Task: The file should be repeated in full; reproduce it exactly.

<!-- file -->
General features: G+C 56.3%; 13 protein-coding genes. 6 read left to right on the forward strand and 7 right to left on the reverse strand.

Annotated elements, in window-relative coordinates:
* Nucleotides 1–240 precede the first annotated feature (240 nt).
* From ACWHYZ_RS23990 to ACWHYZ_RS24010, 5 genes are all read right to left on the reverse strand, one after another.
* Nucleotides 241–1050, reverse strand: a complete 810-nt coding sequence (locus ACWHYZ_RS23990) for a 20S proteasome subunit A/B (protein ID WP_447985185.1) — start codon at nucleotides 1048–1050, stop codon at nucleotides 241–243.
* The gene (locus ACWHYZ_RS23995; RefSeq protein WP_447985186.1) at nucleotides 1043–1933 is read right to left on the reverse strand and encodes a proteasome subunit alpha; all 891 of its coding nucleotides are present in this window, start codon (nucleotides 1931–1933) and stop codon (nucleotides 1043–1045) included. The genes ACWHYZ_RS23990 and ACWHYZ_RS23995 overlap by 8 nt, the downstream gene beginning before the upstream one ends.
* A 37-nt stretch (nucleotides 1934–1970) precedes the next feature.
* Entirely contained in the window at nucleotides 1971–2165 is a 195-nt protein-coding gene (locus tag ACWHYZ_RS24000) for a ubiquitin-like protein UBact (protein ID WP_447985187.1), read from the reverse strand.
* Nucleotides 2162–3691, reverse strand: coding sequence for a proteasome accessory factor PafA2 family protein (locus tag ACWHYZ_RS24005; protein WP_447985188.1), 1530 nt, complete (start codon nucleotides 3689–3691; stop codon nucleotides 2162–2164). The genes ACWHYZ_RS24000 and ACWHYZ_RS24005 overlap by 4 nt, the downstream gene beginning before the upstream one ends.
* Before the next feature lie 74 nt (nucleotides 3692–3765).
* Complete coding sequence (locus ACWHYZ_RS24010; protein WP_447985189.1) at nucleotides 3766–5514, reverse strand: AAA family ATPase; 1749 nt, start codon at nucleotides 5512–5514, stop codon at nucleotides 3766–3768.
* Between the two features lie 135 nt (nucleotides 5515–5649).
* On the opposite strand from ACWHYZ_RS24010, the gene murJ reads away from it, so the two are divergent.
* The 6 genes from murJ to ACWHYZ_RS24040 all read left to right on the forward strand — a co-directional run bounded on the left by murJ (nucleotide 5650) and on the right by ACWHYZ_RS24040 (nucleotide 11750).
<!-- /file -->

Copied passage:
General features: G+C 56.3%; 13 protein-coding genes. 6 read left to right on the forward strand and 7 right to left on the reverse strand.

Annotated elements, in window-relative coordinates:
* Nucleotides 1–240 precede the first annotated feature (240 nt).
* From ACWHYZ_RS23990 to ACWHYZ_RS24010, 5 genes are all read right to left on the reverse strand, one after another.
* Nucleotides 241–1050, reverse strand: a complete 810-nt coding sequence (locus ACWHYZ_RS23990) for a 20S proteasome subunit A/B (protein ID WP_447985185.1) — start codon at nucleotides 1048–1050, stop codon at nucleotides 241–243.
* The gene (locus ACWHYZ_RS23995; RefSeq protein WP_447985186.1) at nucleotides 1043–1933 is read right to left on the reverse strand and encodes a proteasome subunit alpha; all 891 of its coding nucleotides are present in this window, start codon (nucleotides 1931–1933) and stop codon (nucleotides 1043–1045) included. The genes ACWHYZ_RS23990 and ACWHYZ_RS23995 overlap by 8 nt, the downstream gene beginning before the upstream one ends.
* A 37-nt stretch (nucleotides 1934–1970) precedes the next feature.
* Entirely contained in the window at nucleotides 1971–2165 is a 195-nt protein-coding gene (locus tag ACWHYZ_RS24000) for a ubiquitin-like protein UBact (protein ID WP_447985187.1), read from the reverse strand.
* Nucleotides 2162–3691, reverse strand: coding sequence for a proteasome accessory factor PafA2 family protein (locus tag ACWHYZ_RS24005; protein WP_447985188.1), 1530 nt, complete (start codon nucleotides 3689–3691; stop codon nucleotides 2162–2164). The genes ACWHYZ_RS24000 and ACWHYZ_RS24005 overlap by 4 nt, the downstream gene beginning before the upstream one ends.
* Before the next feature lie 74 nt (nucleotides 3692–3765).
* Complete coding sequence (locus ACWHYZ_RS24010; protein WP_447985189.1) at nucleotides 3766–5514, reverse strand: AAA family ATPase; 1749 nt, start codon at nucleotides 5512–5514, stop codon at nucleotides 3766–3768.
* Between the two features lie 135 nt (nucleotides 5515–5649).
* On the opposite strand from ACWHYZ_RS24010, the gene murJ reads away from it, so the two are divergent.
* The 6 genes from murJ to ACWHYZ_RS24040 all read left to right on the forward strand — a co-directional run bounded on the left by murJ (nucleotide 5650) and on the right by ACWHYZ_RS24040 (nucleotide 11750).